Jackson: 'It was a thing of beauty from beginning to end'
Without Warriors fans' favorite antihero Kobe Bryant on the court, the season-opening win over the Lakers led to an empty feeling. (USATSI)
OAKLAND -- Well, the newfangled Warriors have already ruined one long-honored tradition.
They sucked all the fan base’s fun out of beating the Lakers.
And don’t give me any backsass. That used to matter, a lot. Some years it led the highlight film. Some years it was the only warm memory from a cold season. Often it didn’t happen at all.
The Lakers meant something. And the old, supine Warriors meant something too. And now what do we have?
Games like Wednesday’s. A home opener that somehow managed to stultify the audience while it pleased them. A game in which Andrew Bogut tried to one-hand-tomahawk a Stephen Curry lob in the second quarter, when the game was already decided. A game in which Klay Thompson laughed at the ease with which he poured in his career-high 38 points. A game in which Bogut and Curry had three fouls before halftime and caused the crowd no worry at all. A game in which the dreaded Balkan HellFiends tag team of Ognjen Kuzmic and Nemanja Nedovic played a combined 20 minutes.
A game in which the Warriors won, 125-94, their widest margin over the Lakers in 19 years.
[INSTANT REPLAY: Thompson sets career high, W's throttle Lakers]
In fairness, these Lakers are not anyone’s Lakers. Kobe Bryant is out until Jor-El and his fellow Kryptonians bring the antidote for an Achilles tendon injury. Steve Nash isn’t going to play a lot of back-to-backs. They now believe, and rightly for them, that beating the Clippers at home is far more important than giving the Warriors a go on the road.
And they have now done both. If that’s your idea of a happy Fizzies party.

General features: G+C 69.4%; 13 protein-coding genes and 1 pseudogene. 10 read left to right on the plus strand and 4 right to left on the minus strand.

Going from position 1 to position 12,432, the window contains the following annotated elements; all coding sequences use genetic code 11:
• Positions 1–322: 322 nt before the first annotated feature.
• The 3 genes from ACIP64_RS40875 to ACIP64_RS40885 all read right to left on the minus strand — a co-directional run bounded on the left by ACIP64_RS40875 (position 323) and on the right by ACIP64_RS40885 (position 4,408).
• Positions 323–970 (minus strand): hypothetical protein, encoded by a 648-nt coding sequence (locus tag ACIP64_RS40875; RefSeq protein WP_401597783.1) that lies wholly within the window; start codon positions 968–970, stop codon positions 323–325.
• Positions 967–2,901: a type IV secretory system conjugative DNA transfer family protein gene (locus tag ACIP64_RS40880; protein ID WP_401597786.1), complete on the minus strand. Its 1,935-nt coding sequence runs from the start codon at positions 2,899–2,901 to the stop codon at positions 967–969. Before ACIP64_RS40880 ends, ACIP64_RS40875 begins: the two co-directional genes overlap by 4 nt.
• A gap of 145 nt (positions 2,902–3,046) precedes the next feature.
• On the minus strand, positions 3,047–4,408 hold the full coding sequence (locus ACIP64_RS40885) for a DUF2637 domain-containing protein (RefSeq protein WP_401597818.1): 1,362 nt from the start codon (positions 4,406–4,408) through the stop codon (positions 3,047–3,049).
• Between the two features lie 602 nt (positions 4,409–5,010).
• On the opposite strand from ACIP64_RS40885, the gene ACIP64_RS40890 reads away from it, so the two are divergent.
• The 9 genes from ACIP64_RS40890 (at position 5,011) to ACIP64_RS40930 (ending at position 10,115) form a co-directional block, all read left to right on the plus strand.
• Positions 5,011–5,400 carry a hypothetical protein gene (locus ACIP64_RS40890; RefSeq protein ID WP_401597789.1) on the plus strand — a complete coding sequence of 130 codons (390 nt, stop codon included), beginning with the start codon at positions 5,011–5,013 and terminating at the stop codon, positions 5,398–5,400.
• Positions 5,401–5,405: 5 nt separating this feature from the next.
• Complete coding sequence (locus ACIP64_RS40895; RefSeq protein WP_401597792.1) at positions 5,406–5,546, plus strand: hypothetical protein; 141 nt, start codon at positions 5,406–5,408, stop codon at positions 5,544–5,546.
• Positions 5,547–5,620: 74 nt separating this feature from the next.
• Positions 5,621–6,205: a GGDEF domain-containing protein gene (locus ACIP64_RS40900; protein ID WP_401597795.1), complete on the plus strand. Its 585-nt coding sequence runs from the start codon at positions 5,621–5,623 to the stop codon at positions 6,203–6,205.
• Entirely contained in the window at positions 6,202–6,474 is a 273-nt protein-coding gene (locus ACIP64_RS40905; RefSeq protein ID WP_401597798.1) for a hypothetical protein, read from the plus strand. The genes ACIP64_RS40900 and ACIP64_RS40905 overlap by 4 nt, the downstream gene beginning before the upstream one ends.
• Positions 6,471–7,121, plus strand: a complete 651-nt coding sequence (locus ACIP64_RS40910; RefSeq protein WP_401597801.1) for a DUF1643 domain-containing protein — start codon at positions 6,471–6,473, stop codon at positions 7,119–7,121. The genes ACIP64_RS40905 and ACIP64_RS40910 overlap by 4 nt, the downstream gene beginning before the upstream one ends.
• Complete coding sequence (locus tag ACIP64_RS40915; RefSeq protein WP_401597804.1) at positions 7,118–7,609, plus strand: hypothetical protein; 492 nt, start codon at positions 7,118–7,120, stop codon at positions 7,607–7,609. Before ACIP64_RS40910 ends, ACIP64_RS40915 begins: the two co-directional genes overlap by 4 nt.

In other words, they are one of those teams too proud to tank, but not good enough for tanking not to be a viable strategy. They are in the NBA’s no-man’s land, and as it turns out, they are renting the cottage the Warriors stayed in most winters.
And the Warriors are, as has been discussed often, a team with expectations now. And expectations are never fun. It means you are compared not only to other teams, but to an idealized version of your best selves. You know, like the first 10 games of last year’s playoffs.
Curry soared into the nation’s consciousness. Bogut went from a perpetual patient back to a top-six center. Thompson and Harrison Barnes became the new young up-side kids. Mark Jackson ran the oddest yet most enjoyable press conferences. And Joe Lacob was essentially always in sight, as you knew he would be after all the abuse he took while he was trying to figure out the depth, breadth and meaning of his role.
Now the identities of the people sitting in the front row matter (which is SO not an Oakland thing). Now the decibel level of the pregame shows must make dogs’ heads explode. Now every player must be excellent in every way, aesthetically, metrically, box-scorically, everythingically.
And these aren’t the Lakers to help them provide the good old artificial high that comes from beating one’s betters. For that, they have only Miami, San Antonio, Oklahoma City, Indiana, Memphis and maybe Chicago. The Clippers and Rockets are big games for standings and seedings reasons, but the Lakers are off the menu.
And you’ll miss them. They were something you could always rely on, in the coldest nights, or the rainiest mornings. They won two out of every three times they played since the early 60s, and they beat the Warriors in every playoff series except the first one, in 1967. They were easy for the locals to hate. They were fun to hate.
But Wednesday, while the Warriors were in the wings-off-flies stage of the game (late second quarter), one thing was missing -- the “BEAT L.A.” chant that was a staple of the building since forever. Beating THIS L.A. was hardly worth wishing for, and no matter how much it helped the drive home, it still left an empty feeling, as though something as yet undefined still awaited while a familiar old signpost had been sawed off at the base.